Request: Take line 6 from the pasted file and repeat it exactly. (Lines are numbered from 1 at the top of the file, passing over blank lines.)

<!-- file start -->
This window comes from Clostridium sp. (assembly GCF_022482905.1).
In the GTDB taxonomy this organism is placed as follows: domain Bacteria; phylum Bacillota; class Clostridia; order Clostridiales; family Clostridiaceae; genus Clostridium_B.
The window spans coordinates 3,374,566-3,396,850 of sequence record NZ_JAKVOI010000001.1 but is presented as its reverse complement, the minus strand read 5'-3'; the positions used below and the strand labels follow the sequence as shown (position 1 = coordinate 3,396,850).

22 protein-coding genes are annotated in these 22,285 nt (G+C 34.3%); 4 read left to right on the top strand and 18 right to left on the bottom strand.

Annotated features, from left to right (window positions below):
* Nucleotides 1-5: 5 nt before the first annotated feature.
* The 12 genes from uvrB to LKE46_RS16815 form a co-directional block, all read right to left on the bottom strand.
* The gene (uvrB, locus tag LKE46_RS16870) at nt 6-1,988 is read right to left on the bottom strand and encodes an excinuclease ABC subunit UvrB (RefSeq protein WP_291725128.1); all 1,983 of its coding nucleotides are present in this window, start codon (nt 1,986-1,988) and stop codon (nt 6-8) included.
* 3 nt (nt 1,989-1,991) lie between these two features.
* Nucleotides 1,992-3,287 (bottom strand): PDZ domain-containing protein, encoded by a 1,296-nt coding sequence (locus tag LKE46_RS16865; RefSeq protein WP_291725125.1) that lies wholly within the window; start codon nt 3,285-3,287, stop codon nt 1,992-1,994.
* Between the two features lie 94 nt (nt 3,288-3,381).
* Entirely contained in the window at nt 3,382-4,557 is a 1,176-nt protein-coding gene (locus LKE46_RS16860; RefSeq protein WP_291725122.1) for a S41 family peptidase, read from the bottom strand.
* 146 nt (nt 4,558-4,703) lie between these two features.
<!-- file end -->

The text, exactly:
* Nucleotides 1-5: 5 nt before the first annotated feature.